Micro-PET/CT Demonstrates Prolonged Ritalin Use Safe in ADHD
A long-term study carried out by scientists from the US FDA and the University of Arkansas for Medical Sciences in Rhesus monkeys found that Ritalin (methylphenidate—MPH) was “not associated with statistically significant changes in the markers of monoamine function in [the] NHP [non-human primate] brain.” The study was published online on July 12, 2021, in Neurotoxicology and Teratology.
This finding indicates that “Adults who started taking methylphenidate, also known as Ritalin, when they were children for attention deficit hyperactivity disorder (ADHD) may be able to lay aside concerns over whether the drug has neurotoxic effects,” according to Will Morton of AuntMinnie.
In addition to the promising finding, the research team also found that their technique using micro-PET/CT imaging “provides a noninvasive biomarker that assess[es] neurochemical processes associated with chronic exposure to CNS medications,” making further exploration of other medications possible.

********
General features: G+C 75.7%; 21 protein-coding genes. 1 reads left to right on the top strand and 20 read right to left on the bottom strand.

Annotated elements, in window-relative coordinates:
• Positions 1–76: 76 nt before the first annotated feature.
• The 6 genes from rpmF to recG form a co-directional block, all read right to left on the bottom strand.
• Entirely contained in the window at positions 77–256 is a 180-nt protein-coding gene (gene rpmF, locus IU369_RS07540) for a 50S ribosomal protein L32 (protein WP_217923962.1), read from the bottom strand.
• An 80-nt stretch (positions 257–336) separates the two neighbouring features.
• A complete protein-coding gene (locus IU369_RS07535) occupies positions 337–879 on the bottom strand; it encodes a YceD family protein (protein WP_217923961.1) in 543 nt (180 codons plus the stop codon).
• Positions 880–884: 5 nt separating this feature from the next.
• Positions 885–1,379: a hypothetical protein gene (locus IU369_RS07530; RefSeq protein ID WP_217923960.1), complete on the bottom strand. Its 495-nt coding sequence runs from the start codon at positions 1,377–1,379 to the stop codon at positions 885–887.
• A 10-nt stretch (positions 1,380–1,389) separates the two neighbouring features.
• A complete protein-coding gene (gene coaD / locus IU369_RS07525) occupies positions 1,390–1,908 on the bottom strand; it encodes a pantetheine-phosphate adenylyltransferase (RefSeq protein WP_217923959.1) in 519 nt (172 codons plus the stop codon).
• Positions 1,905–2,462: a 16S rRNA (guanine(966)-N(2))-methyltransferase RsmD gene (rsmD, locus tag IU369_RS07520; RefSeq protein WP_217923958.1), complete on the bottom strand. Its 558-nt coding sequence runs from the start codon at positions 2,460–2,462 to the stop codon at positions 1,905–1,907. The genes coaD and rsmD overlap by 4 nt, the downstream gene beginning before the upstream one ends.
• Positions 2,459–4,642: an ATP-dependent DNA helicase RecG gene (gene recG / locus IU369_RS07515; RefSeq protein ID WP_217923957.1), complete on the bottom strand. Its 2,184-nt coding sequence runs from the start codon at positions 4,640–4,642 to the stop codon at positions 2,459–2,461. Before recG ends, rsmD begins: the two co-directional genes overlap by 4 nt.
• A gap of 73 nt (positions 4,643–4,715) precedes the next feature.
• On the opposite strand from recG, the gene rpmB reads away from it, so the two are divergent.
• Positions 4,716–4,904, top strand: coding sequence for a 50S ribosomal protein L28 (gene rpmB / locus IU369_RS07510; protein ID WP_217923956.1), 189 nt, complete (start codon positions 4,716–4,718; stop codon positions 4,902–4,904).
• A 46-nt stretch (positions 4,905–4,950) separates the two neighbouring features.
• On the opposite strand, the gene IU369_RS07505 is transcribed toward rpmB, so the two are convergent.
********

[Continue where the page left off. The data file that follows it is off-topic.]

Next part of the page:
X. Zhang, J. Talpos, M.S. Berridge, S.M. Apana, W. Slikker, C. Wang, M.G. Paule,
MicroPET/CT assessment of neurochemical effects in the brain after long-term methylphenidate treatment in nonhuman primates,
Neurotoxicology and Teratology, Volume 87, 2021, 107017, ISSN 0892-0362, https://doi.org/10.1016/j.ntt.2021.107017. Accessed July 26, 2021.